FIG. 2 is a drawing of a composite article comprising a plurality of green ceramic elements and a reflector material interspersed between the elements according to an exemplary embodiment of the invention;
FIG. 3 is a drawing of an exemplary apparatus for injection molding an array of green ceramic elements; and
FIG. 4 is a drawing of a composite article comprising a plurality of green ceramic elements and a reflector material interspersed between the elements according to another embodiment of the invention.
FIG. 1 is an illustration of an example of a computed tomography (CT) scanning system. The CT scanning system 100 comprises a cylindrical enclosure 110 in which the patient or object to be scanned is positioned. A gantry 112 surrounds the cylinder 110 and is configured for rotation about the cylinder's axis. The gantry 112 may be designed to revolve for one full revolution and then return or may be designed for continuous rotation, depending on the system used, to connect the electronics on the gantry to the rest of the system. The electronics on the gantry include an x-ray source 114 which typically produces a fan x-ray beam which is incident on a scintillator detector array 116 mounted on the gantry on the opposite side of the cylinder 110. The fan pattern of the x-ray source is disposed in the plane defined by the x-ray source and the detector array 116.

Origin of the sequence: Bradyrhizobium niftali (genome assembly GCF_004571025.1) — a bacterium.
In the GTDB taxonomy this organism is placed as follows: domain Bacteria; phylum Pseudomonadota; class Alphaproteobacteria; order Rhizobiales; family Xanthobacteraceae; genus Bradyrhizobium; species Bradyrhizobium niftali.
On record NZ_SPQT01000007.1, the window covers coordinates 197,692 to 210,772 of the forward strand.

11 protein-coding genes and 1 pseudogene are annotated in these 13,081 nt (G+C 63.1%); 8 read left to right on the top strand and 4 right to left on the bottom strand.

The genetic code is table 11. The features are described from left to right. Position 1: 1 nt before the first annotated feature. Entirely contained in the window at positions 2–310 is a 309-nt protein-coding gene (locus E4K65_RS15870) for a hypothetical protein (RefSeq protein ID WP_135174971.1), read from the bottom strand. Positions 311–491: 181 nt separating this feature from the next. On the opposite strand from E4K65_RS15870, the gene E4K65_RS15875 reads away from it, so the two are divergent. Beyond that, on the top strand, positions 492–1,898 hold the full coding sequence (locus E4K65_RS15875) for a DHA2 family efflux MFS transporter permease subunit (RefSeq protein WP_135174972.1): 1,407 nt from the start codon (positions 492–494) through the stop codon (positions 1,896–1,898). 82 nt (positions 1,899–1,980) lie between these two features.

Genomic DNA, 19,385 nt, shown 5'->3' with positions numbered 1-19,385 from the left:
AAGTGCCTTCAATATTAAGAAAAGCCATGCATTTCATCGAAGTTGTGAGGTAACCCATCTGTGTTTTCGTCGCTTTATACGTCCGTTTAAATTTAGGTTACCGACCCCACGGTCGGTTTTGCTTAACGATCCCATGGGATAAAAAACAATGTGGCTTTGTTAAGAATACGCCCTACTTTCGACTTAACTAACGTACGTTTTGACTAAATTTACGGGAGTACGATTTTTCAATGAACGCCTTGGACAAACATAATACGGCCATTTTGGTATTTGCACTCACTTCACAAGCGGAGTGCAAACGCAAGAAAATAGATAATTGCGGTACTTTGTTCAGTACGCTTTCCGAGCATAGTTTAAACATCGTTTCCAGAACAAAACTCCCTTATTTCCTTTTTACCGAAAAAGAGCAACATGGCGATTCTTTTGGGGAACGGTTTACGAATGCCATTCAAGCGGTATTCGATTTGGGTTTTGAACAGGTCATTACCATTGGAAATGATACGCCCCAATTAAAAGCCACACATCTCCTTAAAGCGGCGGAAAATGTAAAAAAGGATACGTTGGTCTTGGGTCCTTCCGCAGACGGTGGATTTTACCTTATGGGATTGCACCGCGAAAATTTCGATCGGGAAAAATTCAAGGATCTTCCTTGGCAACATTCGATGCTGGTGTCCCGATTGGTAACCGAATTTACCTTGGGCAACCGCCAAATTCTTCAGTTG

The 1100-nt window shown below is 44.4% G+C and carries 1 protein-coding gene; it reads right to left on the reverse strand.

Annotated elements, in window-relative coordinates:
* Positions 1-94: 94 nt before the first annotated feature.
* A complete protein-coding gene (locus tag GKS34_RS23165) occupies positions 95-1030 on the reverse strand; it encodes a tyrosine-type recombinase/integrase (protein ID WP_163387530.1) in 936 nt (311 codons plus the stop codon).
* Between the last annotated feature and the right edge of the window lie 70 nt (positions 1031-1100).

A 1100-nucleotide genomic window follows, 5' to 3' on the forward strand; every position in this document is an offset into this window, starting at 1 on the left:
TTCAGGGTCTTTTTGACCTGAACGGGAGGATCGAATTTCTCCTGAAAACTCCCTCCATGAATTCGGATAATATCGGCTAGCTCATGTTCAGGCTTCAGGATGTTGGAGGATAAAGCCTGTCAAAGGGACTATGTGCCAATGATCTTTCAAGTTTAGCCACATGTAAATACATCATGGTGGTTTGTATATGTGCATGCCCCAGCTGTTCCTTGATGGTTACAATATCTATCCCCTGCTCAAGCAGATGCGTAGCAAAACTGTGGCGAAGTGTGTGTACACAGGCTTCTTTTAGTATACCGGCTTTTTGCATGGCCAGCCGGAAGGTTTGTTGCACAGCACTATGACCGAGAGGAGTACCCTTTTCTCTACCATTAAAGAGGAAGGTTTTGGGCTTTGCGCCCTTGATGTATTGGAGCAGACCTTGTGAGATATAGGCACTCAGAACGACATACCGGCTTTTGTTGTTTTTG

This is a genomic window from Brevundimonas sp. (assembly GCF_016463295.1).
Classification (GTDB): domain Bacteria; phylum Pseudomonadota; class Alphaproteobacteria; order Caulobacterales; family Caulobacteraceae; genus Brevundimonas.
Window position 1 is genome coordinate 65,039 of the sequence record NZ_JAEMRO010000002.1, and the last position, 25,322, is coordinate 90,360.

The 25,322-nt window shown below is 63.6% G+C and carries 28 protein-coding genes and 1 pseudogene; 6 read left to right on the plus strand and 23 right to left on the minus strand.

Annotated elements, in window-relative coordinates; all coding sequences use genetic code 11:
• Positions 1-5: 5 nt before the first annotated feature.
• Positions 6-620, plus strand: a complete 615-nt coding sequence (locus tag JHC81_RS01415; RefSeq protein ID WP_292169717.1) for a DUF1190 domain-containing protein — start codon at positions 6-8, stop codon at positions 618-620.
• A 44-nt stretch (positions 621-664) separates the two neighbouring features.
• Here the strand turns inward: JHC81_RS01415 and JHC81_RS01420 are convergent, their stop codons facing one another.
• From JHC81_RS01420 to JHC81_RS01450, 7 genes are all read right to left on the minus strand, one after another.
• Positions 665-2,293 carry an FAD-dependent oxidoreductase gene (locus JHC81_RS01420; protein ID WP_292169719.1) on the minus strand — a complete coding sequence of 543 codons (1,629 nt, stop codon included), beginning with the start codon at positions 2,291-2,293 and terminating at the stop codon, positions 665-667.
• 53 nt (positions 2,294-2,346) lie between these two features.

Each cell 118 of the scintillator detector array 116 incorporates a solid transparent bar of scintillator material and a photodetector diode optically coupled to that scintillator bar. The output from each photodetector diode is connected to an operational amplifier which is mounted on the gantry. The output from each operational amplifier is connected either by individual wires 120 or by other electronics to the main control system 150 for the computed tomography system. In the illustrated embodiment, power for the x-ray source and signals from the scintillation detector array are carried to the main control system 150 by a cable 130. Alternatively, slip rings or optical or radio transmission may be used to connect the gantry electronics to the main control system 150 where continuous rotation of the gantry is desired. In CT scanning systems of this type, the scintillator material is used to convert incident x-rays to luminescent light which is detected by the photodetector diode and thereby converted to an electrical signal which may be processed for image extraction and other purposes.
The scintillator bars in the detector array 116 are typically spaced closely together with one face, the front face, receiving the radiation. Light emitted within a scintillator bar is transmitted for detection to the rear face, opposite the front face. Emission of light may take place anywhere within the irradiated volume and may propagate in any direction. Consequently, there is a relatively high probability that emitted light travels toward a face other than the rear face. Accordingly, each scintillator bar typically includes a reflective coating on its outer surfaces to redirect light into the scintillator bar and toward the photodetector at the rear face. The reflective coating prevents light in one of the scintillator bars from reaching an adjacent scintillator bar.